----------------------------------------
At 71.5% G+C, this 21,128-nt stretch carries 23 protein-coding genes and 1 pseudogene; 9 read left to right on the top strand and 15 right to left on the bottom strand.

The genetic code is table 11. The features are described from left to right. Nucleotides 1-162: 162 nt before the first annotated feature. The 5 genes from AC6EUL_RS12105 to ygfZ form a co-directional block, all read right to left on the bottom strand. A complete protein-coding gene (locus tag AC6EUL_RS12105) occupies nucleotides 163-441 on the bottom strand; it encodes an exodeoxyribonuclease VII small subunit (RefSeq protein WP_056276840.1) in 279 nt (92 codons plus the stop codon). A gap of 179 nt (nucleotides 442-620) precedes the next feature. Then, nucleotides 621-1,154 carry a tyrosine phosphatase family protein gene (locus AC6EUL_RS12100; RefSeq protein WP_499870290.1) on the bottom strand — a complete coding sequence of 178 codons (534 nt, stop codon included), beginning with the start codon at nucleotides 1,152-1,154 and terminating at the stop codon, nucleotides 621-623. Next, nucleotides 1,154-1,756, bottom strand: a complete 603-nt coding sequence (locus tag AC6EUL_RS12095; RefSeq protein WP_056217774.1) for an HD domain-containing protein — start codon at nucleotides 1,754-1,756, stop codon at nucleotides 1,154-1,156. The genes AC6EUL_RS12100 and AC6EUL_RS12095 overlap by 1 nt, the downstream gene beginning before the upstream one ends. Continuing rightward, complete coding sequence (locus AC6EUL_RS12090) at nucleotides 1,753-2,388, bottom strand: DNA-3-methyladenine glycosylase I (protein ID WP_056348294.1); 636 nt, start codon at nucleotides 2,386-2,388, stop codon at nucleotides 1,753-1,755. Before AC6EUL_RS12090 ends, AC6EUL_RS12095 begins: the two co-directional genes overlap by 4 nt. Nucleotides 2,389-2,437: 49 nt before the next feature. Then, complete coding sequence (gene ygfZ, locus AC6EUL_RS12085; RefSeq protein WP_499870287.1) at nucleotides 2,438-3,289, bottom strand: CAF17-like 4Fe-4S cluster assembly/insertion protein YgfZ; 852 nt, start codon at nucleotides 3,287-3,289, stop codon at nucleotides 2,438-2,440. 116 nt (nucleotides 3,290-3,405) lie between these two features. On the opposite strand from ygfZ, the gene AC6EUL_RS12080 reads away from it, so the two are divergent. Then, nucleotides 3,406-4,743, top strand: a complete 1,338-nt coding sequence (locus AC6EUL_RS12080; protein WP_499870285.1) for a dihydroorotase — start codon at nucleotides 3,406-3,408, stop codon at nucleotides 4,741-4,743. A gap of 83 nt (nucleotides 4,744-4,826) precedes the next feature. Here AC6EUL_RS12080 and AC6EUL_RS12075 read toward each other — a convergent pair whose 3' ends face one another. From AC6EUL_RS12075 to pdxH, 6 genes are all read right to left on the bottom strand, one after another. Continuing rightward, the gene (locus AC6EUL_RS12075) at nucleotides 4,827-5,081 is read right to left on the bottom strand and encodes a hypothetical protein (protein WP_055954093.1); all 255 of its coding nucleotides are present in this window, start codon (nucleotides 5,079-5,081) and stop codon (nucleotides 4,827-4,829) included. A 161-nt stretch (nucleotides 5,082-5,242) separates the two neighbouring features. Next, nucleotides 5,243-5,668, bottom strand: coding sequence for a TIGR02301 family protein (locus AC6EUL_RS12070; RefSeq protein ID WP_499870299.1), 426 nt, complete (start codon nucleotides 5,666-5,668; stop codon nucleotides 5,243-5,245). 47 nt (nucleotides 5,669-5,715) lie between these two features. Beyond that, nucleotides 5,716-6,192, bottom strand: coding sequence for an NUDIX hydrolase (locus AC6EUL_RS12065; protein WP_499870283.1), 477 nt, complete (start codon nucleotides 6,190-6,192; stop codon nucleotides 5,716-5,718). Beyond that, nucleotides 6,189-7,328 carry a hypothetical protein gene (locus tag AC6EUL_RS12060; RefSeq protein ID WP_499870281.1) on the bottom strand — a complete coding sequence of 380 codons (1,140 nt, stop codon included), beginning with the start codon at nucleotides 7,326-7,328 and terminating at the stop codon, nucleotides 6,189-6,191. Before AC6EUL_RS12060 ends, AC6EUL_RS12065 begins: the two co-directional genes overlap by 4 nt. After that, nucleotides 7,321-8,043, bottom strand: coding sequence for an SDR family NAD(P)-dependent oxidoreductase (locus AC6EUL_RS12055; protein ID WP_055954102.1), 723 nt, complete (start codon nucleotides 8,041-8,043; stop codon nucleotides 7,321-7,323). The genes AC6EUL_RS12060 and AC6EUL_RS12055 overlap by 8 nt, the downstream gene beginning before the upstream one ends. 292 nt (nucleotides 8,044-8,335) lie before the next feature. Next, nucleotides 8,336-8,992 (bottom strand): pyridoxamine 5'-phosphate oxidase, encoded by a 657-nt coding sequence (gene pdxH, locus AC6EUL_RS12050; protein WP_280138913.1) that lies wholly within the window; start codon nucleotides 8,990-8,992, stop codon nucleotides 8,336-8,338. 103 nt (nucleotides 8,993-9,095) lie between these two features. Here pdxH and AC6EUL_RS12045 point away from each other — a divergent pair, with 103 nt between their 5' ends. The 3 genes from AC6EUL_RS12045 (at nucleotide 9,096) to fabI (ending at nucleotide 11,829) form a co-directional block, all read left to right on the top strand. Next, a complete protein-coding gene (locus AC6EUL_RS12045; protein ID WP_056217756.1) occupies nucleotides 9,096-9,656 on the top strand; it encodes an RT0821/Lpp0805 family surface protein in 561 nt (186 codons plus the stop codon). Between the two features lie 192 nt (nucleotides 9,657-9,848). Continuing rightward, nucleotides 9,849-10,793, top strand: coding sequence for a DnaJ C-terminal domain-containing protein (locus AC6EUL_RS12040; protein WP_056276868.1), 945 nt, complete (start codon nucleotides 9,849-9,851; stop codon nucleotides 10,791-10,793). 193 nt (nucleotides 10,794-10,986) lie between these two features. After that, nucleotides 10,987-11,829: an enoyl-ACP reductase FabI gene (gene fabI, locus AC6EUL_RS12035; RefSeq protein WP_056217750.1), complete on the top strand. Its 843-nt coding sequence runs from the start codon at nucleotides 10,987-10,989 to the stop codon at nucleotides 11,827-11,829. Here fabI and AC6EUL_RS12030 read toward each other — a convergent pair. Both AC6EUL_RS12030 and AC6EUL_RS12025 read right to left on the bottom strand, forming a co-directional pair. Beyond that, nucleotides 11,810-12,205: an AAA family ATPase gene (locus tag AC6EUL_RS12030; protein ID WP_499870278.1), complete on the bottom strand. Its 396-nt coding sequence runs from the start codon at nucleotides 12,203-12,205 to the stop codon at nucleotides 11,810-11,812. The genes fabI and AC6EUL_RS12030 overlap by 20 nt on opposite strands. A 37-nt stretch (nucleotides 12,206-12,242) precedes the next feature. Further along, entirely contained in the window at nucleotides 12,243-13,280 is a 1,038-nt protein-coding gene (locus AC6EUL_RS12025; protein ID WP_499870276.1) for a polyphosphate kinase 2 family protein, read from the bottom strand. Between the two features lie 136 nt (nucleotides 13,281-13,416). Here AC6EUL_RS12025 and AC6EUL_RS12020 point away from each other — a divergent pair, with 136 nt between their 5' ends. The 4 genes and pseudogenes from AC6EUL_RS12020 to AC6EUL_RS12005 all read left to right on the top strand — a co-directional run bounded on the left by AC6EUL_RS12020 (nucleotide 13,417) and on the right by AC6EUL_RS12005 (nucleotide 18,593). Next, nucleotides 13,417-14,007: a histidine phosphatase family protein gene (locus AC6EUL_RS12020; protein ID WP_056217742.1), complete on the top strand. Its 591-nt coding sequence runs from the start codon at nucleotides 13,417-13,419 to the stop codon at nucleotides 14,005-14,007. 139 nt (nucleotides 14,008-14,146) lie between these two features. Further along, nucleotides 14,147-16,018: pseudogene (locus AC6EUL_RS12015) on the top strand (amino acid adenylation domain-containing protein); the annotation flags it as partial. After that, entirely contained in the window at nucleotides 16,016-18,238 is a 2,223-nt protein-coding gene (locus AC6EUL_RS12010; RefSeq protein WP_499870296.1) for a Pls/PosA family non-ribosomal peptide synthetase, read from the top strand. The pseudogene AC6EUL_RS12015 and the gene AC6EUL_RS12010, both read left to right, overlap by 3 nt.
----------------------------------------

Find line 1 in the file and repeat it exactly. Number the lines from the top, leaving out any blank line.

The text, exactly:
At 71.5% G+C, this 21,128-nt stretch carries 23 protein-coding genes and 1 pseudogene; 9 read left to right on the top strand and 15 right to left on the bottom strand.